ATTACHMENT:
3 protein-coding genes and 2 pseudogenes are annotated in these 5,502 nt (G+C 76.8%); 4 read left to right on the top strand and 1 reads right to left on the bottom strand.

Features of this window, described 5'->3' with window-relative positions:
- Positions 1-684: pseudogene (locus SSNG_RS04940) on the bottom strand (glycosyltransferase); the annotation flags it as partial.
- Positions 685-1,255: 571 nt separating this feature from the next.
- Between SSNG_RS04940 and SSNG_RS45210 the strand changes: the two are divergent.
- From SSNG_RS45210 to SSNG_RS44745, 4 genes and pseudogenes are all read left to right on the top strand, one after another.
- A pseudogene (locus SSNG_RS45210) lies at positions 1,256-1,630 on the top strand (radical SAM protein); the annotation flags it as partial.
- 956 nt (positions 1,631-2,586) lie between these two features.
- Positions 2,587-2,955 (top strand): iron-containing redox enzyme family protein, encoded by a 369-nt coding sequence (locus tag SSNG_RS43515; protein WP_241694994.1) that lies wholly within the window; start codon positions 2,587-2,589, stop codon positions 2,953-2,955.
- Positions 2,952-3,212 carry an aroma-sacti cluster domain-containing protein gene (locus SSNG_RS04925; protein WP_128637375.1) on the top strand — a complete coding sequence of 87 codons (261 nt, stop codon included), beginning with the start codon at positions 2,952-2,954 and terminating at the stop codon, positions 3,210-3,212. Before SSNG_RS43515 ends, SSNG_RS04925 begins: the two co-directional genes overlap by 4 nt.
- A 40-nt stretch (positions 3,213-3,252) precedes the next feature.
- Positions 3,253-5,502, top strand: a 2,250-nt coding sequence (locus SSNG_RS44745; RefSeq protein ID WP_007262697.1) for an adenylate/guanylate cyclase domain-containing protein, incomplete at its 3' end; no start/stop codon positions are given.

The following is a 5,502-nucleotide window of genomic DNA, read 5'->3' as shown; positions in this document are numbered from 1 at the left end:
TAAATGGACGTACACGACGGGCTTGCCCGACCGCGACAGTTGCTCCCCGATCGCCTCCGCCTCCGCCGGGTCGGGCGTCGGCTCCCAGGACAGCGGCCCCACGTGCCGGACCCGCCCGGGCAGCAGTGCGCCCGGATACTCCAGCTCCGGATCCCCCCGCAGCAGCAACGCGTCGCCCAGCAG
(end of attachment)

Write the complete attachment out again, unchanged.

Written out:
3 protein-coding genes and 2 pseudogenes are annotated in these 5,502 nt (G+C 76.8%); 4 read left to right on the top strand and 1 reads right to left on the bottom strand.

Features of this window, described 5'->3' with window-relative positions:
- Positions 1-684: pseudogene (locus SSNG_RS04940) on the bottom strand (glycosyltransferase); the annotation flags it as partial.
- Positions 685-1,255: 571 nt separating this feature from the next.
- Between SSNG_RS04940 and SSNG_RS45210 the strand changes: the two are divergent.
- From SSNG_RS45210 to SSNG_RS44745, 4 genes and pseudogenes are all read left to right on the top strand, one after another.
- A pseudogene (locus SSNG_RS45210) lies at positions 1,256-1,630 on the top strand (radical SAM protein); the annotation flags it as partial.
- 956 nt (positions 1,631-2,586) lie between these two features.
- Positions 2,587-2,955 (top strand): iron-containing redox enzyme family protein, encoded by a 369-nt coding sequence (locus tag SSNG_RS43515; protein WP_241694994.1) that lies wholly within the window; start codon positions 2,587-2,589, stop codon positions 2,953-2,955.
- Positions 2,952-3,212 carry an aroma-sacti cluster domain-containing protein gene (locus SSNG_RS04925; protein WP_128637375.1) on the top strand — a complete coding sequence of 87 codons (261 nt, stop codon included), beginning with the start codon at positions 2,952-2,954 and terminating at the stop codon, positions 3,210-3,212. Before SSNG_RS43515 ends, SSNG_RS04925 begins: the two co-directional genes overlap by 4 nt.
- A 40-nt stretch (positions 3,213-3,252) precedes the next feature.
- Positions 3,253-5,502, top strand: a 2,250-nt coding sequence (locus SSNG_RS44745; RefSeq protein ID WP_007262697.1) for an adenylate/guanylate cyclase domain-containing protein, incomplete at its 3' end; no start/stop codon positions are given.

The following is a 5,502-nucleotide window of genomic DNA, read 5'->3' as shown; positions in this document are numbered from 1 at the left end:
TAAATGGACGTACACGACGGGCTTGCCCGACCGCGACAGTTGCTCCCCGATCGCCTCCGCCTCCGCCGGGTCGGGCGTCGGCTCCCAGGACAGCGGCCCCACGTGCCGGACCCGCCCGGGCAGCAGTGCGCCCGGATACTCCAGCTCCGGATCCCCCCGCAGCAGCAACGCGTCGCCCAGCAG